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Foreword Transit administrators, engineers, and researchers often face problems for which informa- tion already exists, either in documented form or as undocumented experience and prac- tice. This information may be fragmented, scattered, and unevaluated. As a consequence, full knowledge of what has been learned about a problem may not be brought to bear on its solution. Costly research findings may go unused, valuable experience may be overlooked, and due consideration may not be given to recommended practices for solving or alleviat- ing the problem. There is information on nearly every subject of concern to the transit industry. Much of it derives from research or from the work of practitioners faced with problems in their day-to-day work. To provide a systematic means for assembling and evaluating such useful information and to make it available to the entire transit community, the Transit Cooperative Research Program Oversight and Project Selection (TOPS) Committee authorized the Transportation Research Board to undertake a continuing study. This study, TCRP Project J-7, "Synthesis of Information Related to Transit Problems," searches out and synthesizes useful knowledge from all available sources and prepares concise, documented reports on specific topics. Reports from this endeavor constitute a TCRP report series, Synthesis of Transit Practice. This synthesis series reports on current knowledge and practice, in a compact format, without the detailed directions usually found in handbooks or design manuals. Each report in the series provides a compendium of the best knowledge available on those measures found to be the most successful in resolving specific problems. Preface The purpose of this synthesis is to document the state of the practice for transit agencies in By Donna Vlasak terms of fare arrangements for public employees. Results of a cross-section survey of tran- sit agencies in North America yielded information on important issues such as leadership Senior Program Officer of the program; barriers, obstacles, and constraints; administrative procedures; implemen- Transportation tation; lessons learned; cost, financing, and pricing; and program evaluation. Research Board Thirty-one completed surveys were received from 43 transit agencies, yielding a 72% response rate. Twelve transit agencies shared lessons learned from the implementation of 18 fare programs for public employees. Six case study agencies provide additional details on innovative and successful practices, as well as comments on other issues related to pub- lic employee pass programs. This synthesis was prepared by Dan Boyle, Dan Boyle & Associates, Inc., San Diego, California, under the guidance of a panel of experts in the subject area. The members of the topic panel are acknowledged on the preceding page. This synthesis is an immediately useful document that records the practices that were acceptable within the limitations of the knowledge available at the time of its preparation. As progress in research and practice continues, new knowledge will be added to that now at hand.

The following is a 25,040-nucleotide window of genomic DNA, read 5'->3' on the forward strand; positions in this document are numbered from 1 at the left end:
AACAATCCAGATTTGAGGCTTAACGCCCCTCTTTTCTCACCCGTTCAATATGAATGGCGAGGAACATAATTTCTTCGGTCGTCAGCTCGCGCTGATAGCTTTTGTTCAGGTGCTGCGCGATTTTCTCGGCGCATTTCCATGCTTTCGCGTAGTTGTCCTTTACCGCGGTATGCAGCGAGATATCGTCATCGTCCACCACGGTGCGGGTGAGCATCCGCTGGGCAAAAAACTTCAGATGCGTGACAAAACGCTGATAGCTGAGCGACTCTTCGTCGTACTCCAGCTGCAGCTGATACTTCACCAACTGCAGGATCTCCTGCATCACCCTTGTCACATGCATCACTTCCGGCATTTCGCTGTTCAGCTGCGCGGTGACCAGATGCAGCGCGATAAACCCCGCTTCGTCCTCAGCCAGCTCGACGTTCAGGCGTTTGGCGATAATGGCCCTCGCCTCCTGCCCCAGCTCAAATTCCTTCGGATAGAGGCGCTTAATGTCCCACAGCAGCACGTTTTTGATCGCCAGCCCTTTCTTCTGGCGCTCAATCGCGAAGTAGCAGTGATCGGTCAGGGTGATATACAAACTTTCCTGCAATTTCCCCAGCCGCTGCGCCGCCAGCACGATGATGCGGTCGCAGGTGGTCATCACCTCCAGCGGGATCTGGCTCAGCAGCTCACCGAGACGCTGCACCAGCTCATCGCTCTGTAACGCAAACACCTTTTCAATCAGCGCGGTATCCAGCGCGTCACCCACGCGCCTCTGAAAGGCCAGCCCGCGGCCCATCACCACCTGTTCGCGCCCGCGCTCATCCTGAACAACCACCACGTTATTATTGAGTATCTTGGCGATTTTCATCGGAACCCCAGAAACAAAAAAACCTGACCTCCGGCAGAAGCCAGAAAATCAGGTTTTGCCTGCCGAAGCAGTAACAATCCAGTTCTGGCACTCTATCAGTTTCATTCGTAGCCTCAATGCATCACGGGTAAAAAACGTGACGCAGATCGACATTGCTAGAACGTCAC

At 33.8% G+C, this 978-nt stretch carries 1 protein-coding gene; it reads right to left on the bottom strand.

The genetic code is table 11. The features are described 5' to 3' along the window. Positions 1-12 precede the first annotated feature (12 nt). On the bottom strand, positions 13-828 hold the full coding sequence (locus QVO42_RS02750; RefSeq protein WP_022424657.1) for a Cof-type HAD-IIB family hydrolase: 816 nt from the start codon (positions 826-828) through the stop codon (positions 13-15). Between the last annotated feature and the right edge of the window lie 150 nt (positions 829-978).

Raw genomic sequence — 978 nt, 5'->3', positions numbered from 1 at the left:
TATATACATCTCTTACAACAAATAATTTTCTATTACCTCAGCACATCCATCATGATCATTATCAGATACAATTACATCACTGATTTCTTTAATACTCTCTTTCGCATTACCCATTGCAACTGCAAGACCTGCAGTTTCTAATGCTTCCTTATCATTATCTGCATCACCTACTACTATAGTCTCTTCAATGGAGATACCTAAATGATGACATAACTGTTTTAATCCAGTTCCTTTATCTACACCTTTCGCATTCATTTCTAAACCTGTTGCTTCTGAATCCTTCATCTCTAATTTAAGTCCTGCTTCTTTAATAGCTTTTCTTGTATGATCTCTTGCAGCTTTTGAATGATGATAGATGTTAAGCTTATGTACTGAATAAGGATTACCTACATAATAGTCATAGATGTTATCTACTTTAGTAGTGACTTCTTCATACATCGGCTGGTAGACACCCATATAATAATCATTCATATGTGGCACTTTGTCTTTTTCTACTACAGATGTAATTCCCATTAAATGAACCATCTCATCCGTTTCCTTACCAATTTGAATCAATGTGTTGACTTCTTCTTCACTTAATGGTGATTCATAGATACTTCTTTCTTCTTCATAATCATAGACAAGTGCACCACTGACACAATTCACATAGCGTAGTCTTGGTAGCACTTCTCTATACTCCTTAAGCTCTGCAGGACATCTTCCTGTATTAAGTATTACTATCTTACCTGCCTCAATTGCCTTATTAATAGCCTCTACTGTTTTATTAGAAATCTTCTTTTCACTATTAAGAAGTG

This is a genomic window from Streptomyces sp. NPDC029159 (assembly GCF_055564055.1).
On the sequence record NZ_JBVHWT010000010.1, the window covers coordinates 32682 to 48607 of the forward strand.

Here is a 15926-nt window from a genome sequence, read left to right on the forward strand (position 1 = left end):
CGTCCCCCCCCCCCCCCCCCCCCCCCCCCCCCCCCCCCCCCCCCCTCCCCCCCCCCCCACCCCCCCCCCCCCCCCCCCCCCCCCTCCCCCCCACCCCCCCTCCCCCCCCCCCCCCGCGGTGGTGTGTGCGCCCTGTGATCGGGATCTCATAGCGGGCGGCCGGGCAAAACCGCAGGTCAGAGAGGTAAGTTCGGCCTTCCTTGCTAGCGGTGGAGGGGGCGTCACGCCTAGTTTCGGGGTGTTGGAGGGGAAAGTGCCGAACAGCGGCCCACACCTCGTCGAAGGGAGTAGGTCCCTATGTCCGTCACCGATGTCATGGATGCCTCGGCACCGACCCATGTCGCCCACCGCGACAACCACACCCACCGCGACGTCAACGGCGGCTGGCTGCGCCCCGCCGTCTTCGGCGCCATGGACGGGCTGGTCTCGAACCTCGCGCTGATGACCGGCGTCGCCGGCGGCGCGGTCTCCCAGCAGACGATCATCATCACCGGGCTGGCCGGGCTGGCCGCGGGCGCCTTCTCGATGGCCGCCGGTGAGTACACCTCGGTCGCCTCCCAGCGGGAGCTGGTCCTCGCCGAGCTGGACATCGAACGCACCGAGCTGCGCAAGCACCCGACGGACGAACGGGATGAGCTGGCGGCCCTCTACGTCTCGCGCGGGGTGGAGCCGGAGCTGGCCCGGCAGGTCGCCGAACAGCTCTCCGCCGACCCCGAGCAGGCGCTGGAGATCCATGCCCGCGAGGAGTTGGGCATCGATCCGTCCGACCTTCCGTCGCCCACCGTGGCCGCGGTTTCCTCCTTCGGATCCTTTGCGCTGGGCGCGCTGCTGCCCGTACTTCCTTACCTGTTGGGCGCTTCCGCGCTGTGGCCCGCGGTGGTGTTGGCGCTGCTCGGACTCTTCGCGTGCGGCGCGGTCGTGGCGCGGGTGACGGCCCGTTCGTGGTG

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Contents 1 SUMMARY 5 CHAPTER ONE INTRODUCTION Project Background and Objectives, 5 Technical Approach, 5 Organization of This Report, 7 8 CHAPTER TWO LITERATURE REVIEW Introduction, 8 Previous TCRP Studies, 8 Program Surveys, 8 Specific Programs, 9 Summary, 9 10 CHAPTER THREE SURVEY RESULTS: PUBLIC EMPLOYEE FARE PROGRAMS Introduction, 10 Types of Programs, 10 Program Goals, 10 Program Administration, 11 Program Implementation, 13 Summary, 14 16 CHAPTER FOUR AGENCY ASSESSMENT OF PUBLIC EMPLOYEE FARE PROGRAMS Introduction, 16 Satisfaction with Public Employee Fare Programs, 16 Lessons Learned, 17 Summary, 19 20 CHAPTER FIVE CASE STUDIES Introduction, 20 Capital Metro, Austin, Texas, 20 King County Metro, Seattle, Washington, 22 Monroe County Transportation Authority, Monroe County, Pennsylvania, 25 Nashville Metropolitan Transportation Authority, Nashville, Tennessee, 26 Intercity Transit, Olympia, Washington, 28 TriMet (Tri-County Metropolitan Transit District), Portland, Oregon, 31 33 CHAPTER SIX CONCLUSIONS Introduction, 33 Program Goals and Implementation, 33 Agency Assessment of Public Employee Fare Programs, 33 Lessons Learned--Survey Respondents, 34 Lessons Learned--Case Studies, 34 Conclusions and Areas of Future Study, 35 37 REFERENCES 38 ABBREVIATIONS AND ACRONYMS

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39 APPENDIX A TCRP SYNTHESIS SURVEY 65 APPENDIX B TCRP SYNTHESIS SURVEY RESULTS 79 APPENDIX C LIST OF PARTICIPATING TRANSIT AGENCIES 81 APPENDIX DlIST OF ACRONYMS